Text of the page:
TV breaks are the new coffee breaks.
Some Americans watch more television during their workdays after the coronavirus forced them to settle in their home offices, a new poll shows.
The time that professionals spend in front of their television during the weekday hours from 9 a.m. to 4 p.m. Research firm Nielsen found that in October it was up an average of 21 percent, or 26 minutes a day, year over year, compared to the pandemic boom in remote working.
This means that one-time office workers have their sets turned on two hours and 10 minutes longer than a year ago during the typical work week. The poll released on Tuesday says. This includes the time you spend watching live and delayed TV shows, streaming videos, and playing video game consoles.
“After nine months in a pandemic, the day has become a second prime time for all television consumption for many ex-office workers and managers,” said Nielsen.
The company said its research also shows that television has become a “work companion” for many consumers – 65 percent of respondents polled earlier this year said they watched shows or streamed videos during breaks, and about half said they had their screens actively turned on at Work.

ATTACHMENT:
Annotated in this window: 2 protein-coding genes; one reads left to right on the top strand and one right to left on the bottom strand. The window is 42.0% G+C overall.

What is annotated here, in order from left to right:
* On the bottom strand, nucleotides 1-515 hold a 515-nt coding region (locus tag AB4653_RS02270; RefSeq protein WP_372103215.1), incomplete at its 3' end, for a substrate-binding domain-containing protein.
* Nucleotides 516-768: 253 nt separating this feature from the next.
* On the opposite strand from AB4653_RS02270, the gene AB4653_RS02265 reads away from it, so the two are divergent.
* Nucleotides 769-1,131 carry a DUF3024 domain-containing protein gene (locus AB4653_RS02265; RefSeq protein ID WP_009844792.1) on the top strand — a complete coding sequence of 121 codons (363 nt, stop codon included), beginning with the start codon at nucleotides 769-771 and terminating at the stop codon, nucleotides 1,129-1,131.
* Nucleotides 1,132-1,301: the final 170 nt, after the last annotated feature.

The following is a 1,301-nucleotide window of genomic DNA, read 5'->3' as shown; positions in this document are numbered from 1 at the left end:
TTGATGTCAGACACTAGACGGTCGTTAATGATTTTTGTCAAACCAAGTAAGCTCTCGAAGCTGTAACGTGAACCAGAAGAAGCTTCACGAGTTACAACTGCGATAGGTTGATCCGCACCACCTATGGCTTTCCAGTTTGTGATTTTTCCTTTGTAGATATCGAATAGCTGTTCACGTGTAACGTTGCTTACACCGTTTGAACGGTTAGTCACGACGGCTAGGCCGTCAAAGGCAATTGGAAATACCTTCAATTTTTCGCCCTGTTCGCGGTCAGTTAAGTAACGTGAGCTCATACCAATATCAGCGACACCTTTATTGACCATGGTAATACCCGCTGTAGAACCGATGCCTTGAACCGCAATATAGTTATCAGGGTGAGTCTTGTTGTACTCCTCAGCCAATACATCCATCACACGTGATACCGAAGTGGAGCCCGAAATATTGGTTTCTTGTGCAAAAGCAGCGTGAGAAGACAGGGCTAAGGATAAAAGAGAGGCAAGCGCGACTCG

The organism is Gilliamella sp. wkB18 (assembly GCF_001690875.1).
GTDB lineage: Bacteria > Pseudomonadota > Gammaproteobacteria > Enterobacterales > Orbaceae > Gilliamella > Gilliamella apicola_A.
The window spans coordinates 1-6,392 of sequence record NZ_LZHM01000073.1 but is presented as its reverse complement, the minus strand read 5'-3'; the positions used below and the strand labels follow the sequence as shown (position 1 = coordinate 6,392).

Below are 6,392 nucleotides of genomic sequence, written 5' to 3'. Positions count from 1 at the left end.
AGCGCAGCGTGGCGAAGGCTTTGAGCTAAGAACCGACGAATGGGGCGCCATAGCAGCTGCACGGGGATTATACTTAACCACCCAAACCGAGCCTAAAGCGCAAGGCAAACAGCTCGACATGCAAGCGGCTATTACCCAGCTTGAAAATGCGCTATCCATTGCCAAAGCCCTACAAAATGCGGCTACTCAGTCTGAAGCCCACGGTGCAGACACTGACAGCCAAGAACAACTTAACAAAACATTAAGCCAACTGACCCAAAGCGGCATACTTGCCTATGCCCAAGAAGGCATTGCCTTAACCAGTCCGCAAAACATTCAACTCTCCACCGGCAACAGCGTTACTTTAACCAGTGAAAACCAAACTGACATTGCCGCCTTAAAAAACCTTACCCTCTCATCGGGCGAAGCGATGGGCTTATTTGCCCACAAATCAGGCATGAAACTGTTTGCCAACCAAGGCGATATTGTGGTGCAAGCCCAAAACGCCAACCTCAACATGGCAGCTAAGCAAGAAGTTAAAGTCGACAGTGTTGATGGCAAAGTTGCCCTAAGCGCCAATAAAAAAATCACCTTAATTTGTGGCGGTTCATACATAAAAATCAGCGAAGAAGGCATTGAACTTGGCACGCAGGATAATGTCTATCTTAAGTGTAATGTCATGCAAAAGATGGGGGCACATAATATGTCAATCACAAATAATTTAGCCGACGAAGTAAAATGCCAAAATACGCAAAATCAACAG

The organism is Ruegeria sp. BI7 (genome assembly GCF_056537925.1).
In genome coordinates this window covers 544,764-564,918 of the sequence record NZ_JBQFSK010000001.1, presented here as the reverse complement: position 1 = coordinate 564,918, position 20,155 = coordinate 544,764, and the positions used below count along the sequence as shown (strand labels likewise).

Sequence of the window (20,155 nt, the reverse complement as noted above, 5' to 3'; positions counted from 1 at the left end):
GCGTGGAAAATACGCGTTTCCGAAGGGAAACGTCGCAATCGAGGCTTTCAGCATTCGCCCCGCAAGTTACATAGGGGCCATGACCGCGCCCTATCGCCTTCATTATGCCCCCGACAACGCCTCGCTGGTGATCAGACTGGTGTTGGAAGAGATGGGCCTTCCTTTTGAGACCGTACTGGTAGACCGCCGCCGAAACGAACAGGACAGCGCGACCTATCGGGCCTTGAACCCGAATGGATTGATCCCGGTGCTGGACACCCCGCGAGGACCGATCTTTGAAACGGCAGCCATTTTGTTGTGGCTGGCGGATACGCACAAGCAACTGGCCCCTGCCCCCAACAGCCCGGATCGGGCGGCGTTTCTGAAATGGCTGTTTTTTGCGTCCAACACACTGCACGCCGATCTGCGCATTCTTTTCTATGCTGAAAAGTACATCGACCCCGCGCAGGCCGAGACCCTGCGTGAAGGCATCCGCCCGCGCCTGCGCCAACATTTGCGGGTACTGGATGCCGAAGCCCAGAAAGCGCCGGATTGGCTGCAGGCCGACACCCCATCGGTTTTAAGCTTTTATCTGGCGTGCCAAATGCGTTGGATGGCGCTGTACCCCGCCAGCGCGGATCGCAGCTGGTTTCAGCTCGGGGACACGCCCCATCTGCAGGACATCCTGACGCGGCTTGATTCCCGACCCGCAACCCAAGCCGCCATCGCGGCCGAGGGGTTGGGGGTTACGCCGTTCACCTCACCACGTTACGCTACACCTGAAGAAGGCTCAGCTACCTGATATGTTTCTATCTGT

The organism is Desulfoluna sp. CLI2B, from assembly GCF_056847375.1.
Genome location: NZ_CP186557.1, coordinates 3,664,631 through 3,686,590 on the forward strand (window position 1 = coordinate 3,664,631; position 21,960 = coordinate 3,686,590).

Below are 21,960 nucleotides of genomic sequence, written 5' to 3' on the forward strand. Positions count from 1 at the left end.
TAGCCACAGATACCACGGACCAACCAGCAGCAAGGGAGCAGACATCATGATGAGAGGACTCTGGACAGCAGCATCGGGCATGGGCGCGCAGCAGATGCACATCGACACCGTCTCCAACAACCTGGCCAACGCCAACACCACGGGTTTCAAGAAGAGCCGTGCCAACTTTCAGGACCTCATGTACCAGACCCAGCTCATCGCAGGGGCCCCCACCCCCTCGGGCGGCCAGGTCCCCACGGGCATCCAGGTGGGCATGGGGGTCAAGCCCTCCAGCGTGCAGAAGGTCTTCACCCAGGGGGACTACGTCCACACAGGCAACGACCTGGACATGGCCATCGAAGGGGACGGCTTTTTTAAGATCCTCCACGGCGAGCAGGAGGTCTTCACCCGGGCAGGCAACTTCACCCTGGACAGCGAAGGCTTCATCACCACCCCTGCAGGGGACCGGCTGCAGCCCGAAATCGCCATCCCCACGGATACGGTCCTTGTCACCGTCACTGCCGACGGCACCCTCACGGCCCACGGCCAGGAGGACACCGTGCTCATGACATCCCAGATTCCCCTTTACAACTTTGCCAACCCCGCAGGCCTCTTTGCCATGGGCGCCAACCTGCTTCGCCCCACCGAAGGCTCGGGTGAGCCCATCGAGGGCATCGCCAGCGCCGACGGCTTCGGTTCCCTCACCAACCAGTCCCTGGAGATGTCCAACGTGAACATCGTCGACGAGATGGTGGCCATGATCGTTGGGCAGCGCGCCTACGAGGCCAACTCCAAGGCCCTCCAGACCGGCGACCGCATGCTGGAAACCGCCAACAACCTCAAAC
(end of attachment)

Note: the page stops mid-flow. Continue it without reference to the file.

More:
You should also be aware of the economic differences between viewers – nonprofessional workers and the unemployed have significantly decreased their daytime TV usage despite the increase in professionals who normally live in higher-income households, says Nielsen.
Nielsen researchers say advertisers and networks should be aware of the shift in two ways. For one, they should think about making adjustments to reach consumers during the times when the company says they are most engaged in television.
The children also saw more viewers during the day, according to Nielsen, as many attended school from a distance during the pandemic. Total TV usage between 9 a.m. and 4 p.m. The survey found that the number of 12 to 17 year olds rose by 41 percent and that of 6 to 11 year olds by 56 percent in October.